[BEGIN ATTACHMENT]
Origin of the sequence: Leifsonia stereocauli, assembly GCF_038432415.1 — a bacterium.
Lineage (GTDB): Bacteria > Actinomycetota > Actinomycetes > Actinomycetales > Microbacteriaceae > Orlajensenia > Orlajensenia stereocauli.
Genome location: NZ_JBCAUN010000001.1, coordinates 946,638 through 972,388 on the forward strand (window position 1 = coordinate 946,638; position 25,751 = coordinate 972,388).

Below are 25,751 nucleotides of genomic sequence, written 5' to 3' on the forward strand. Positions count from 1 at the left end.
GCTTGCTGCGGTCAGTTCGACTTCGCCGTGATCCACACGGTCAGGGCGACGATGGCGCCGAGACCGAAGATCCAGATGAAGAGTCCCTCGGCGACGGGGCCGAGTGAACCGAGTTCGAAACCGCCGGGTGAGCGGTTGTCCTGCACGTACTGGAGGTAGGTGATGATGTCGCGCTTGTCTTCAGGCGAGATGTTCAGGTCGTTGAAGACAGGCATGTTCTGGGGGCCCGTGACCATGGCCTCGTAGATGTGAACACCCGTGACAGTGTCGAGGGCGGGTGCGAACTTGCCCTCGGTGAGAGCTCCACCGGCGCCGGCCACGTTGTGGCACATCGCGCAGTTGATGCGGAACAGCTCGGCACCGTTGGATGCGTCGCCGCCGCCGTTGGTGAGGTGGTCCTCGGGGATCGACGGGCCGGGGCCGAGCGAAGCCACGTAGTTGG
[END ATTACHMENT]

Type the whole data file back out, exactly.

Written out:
Origin of the sequence: Leifsonia stereocauli, assembly GCF_038432415.1 — a bacterium.
Lineage (GTDB): Bacteria > Actinomycetota > Actinomycetes > Actinomycetales > Microbacteriaceae > Orlajensenia > Orlajensenia stereocauli.
Genome location: NZ_JBCAUN010000001.1, coordinates 946,638 through 972,388 on the forward strand (window position 1 = coordinate 946,638; position 25,751 = coordinate 972,388).

Below are 25,751 nucleotides of genomic sequence, written 5' to 3' on the forward strand. Positions count from 1 at the left end.
GCTTGCTGCGGTCAGTTCGACTTCGCCGTGATCCACACGGTCAGGGCGACGATGGCGCCGAGACCGAAGATCCAGATGAAGAGTCCCTCGGCGACGGGGCCGAGTGAACCGAGTTCGAAACCGCCGGGTGAGCGGTTGTCCTGCACGTACTGGAGGTAGGTGATGATGTCGCGCTTGTCTTCAGGCGAGATGTTCAGGTCGTTGAAGACAGGCATGTTCTGGGGGCCCGTGACCATGGCCTCGTAGATGTGAACACCCGTGACAGTGTCGAGGGCGGGTGCGAACTTGCCCTCGGTGAGAGCTCCACCGGCGCCGGCCACGTTGTGGCACATCGCGCAGTTGATGCGGAACAGCTCGGCACCGTTGGATGCGTCGCCGCCGCCGTTGGTGAGGTGGTCCTCGGGGATCGACGGGCCGGGGCCGAGCGAAGCCACGTAGTTGG